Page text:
Remembering a tragic day 50 years ago

A mid-air collision over the skies of Misawa Air Base June 13, 1949, killed two pilots and destroyed at least eleven F-80s and four F-51s and damaged countless others.

AF File Image

MISAWA AIR BASE, Japan -- As the 35th Fighter Wing Historian, one of my favorite resources in my office is the collection of Misawa Air Base newspapers dating back to 1948. While browsing the newspapers recently, I discovered that, fifty years ago today, the air above Misawa AB was the location of a horrific mid-air collision between two F-51 Mustangs. On June 13, 1949, two F-51s were flying a Combat Air Patrol drill with a squadron of F-51s that had flown up from Tokyo when one F-51 came too close to his wingman's aircraft. The aircraft collided in mid-air and then plummeted to the earth, crashing on the ramp, destroying a squadron of F-80 Shooting Star aircraft and F-51s. Both pilots involved in the mid-air collision perished in the crash. The subsequent explosions and fires destroyed at least eleven F-80s and four F-51s and damaged countless others. In 1964, on the 15th anniversary of the tragic event, Misawa base newspaper printed an anonymous letter from an eyewitness to that horrendous tragedy.

Dear Sir,
Just by chance I happened to see a letter written by you on 6 May (1964) regarding a certain accident that occurred at Misawa 15 years ago.

In the days of the "spin-crash-and-burn" (the standard drink at the club in those days) I was at Misawa to observe the Operational Readiness Test (ORT) scheduled to start on 14 June 1949. On the 13th, Monday, about noon, two Combat Air Patrol (CAP) F-51s were making passes on a F-51 squadron from the Tokyo area. The CAP leader came in too close and the wingman hit the squadron lead's left wingman and then proceeded into the parking ramp in front of the hangars. I think the squadron's leader's wingman attempted to bail out of his F-51: the canopy dished and incapacitated him and he went down with the plane. (I am writing all this from memory.) All the groups' planes were lined up neatly in front of the hangars: first a squadron of F-80s, next a squadron of F-51s, and then another squadron of F-80s.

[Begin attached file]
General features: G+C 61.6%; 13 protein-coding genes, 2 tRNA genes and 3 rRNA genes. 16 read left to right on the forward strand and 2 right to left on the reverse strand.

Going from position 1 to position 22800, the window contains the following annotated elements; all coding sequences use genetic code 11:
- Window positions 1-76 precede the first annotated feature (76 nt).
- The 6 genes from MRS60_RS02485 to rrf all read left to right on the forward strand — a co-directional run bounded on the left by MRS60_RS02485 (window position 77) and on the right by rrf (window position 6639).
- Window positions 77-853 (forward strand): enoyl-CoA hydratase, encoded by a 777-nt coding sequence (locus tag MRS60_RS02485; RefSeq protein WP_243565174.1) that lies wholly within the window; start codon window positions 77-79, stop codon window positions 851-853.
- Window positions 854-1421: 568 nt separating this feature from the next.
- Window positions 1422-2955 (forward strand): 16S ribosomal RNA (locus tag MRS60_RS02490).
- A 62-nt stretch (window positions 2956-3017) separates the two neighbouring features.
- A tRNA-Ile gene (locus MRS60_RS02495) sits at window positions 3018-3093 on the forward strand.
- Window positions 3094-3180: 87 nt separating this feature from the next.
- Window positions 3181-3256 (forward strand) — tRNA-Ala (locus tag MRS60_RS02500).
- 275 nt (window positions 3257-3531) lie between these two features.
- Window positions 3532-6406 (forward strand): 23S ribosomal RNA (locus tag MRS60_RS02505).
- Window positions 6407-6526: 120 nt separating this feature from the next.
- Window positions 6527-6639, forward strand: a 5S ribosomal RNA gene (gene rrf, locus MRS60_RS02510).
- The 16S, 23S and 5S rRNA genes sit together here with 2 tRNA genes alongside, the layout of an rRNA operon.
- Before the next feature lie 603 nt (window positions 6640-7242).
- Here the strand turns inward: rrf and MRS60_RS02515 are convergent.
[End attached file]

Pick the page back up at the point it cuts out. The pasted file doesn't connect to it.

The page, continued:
The crashing F-51 struck a prop on the front row of the F-51s and there was a terrific explosion and shrapnel effect that went right through the entire squadron of F-80s. It was a miracle that most of the squadron maintenance personnel and pilots happened to be elsewhere, perhaps out to lunch, and maybe the pilots could have been in the airplanes. At any rate, the only fatalities were the two F-51 pilots. I believe there were some burns inflicted to the crew fighting the fires. I think there were some 11 F-80s and 4 F-51s destroyed and several of each type damaged. (I was pushing a real bucket of bolts around - an F-51 and it didn't get a scratch.)

That same day the fog moved in and it lasted for 10 days. General Stratemeyer came to talk to the Group personnel soon after the accident; the weather lifted just enough for him to get in and get out. He came to give the Group a pep talk, however Group morale was plenty high and they dug right in and when the ORT finally came off, the Group made a fine showing.

Lt Col (retired)

Let us take a moment from our busy lives and hectic schedules and remember those two airmen whose lives ended all too soon in the skies above Misawa, fifty years ago.